Should We Really be Calling HTML a Programming Language?

Hypertext Markup Language isn’t a programming language. I’d like to supply an easy reasoning which is easy to comprehend by the lay-person. (This is not intended to be a comprehensive argument, but somewhat a short explanation that proceeds only a little more at length than “Hypertext Markup Language is not a programming language but as an alternative a mark up language.”)

Hypertext Markup Language is no more a programming language than Microsoft Term is. Bullet-points and tables and pictures can be added at the same time. That is all completed through the term processor’s graphical user-interface. 

A html-file is comparable, except it will not have a GUI.

Programming languages, however, make determinations and can process information. It is possible to save information like text strings and integers, then control these values to execute computations.

Programming languages also can make choices in what instructions they should run. Depending on if a specific state is true or untrue, some instructions might be executed or jumped by a software. Here’s a Python instance of such code:

if password == 'rosebud':
    print('Access granted.')
else:
    print('Access denied.')

Programming languages also provide methods of running instructions repeatedly in iterations. Iterations, if-else statements, and other such guidelines are called flow-control statements. All programming languages have these flow-control statements, but Hypertext Markup Language (and Microsoft Phrase) do maybe not.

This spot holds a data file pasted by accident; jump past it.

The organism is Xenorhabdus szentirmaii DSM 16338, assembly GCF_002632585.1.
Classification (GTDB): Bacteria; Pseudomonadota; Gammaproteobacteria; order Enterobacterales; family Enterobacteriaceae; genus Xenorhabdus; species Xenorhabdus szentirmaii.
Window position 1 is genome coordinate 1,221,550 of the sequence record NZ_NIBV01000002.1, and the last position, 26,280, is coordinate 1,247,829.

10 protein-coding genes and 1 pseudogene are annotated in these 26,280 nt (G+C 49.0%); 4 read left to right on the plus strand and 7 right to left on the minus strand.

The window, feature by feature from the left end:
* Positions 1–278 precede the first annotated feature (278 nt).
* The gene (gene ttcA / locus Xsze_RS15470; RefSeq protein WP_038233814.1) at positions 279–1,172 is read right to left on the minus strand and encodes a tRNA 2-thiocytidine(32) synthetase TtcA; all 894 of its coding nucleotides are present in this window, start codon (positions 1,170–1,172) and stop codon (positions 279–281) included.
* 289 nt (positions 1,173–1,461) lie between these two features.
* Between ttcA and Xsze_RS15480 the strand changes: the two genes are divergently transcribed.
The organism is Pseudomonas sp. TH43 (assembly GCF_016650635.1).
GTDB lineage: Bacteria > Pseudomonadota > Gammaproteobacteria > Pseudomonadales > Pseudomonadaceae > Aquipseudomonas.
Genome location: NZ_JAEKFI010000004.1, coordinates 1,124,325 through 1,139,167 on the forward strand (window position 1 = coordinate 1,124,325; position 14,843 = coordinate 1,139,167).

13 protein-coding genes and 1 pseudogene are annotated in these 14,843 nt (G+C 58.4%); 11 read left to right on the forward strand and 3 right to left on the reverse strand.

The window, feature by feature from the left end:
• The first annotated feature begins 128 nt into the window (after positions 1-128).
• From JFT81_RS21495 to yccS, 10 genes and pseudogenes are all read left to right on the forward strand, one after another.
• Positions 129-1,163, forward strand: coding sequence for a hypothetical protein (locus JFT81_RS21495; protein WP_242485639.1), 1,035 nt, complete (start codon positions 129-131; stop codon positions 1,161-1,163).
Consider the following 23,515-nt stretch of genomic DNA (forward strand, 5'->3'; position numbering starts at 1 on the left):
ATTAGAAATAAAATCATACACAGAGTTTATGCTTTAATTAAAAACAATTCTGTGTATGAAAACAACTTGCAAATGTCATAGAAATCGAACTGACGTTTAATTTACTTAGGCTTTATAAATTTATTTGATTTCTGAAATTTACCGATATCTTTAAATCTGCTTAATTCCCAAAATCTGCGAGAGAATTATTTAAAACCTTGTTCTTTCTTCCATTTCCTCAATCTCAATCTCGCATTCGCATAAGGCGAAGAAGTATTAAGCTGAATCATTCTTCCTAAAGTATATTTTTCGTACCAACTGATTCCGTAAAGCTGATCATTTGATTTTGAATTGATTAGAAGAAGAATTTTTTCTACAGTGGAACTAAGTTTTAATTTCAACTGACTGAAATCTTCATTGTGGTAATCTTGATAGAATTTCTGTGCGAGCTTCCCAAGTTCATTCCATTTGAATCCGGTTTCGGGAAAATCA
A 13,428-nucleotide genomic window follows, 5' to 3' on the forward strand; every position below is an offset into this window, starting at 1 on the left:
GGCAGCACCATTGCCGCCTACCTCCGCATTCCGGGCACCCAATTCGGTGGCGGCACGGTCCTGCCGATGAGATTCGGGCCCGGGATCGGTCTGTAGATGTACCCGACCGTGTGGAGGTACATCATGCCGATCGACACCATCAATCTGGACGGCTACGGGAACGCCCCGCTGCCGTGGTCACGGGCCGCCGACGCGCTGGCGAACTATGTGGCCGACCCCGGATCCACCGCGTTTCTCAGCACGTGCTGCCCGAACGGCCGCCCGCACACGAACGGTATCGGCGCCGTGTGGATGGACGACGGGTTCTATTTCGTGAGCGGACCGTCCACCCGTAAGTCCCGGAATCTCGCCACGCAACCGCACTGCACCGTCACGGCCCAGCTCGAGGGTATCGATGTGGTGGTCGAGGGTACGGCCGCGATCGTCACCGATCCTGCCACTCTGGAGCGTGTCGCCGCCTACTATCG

JavaScript is a programming language. It’s all these characteristics of data-processing and flow-control. It’s a clearly different matter from Hypertext Markup Language, while JavaScript can be used in many webpages.

It can’t be called a programming language, because Hypertext Markup Language lacks these characteristics. One does perhaps not “write software in Hypertext Markup Language” nor could one “write hypertext markup language code”. You shouldn’t record Hypertext Markup Language in your cv under “programming languages”.

The distinction isn’t only a snobbish view of elitist pc software developers. While this post is certainly not the certain and whole reasoning of what a “programming language” is, it is better to understand the general dissimilarity between programming language and HTML.

2 thoughts on “Should We Really be Calling HTML a Programming Language?

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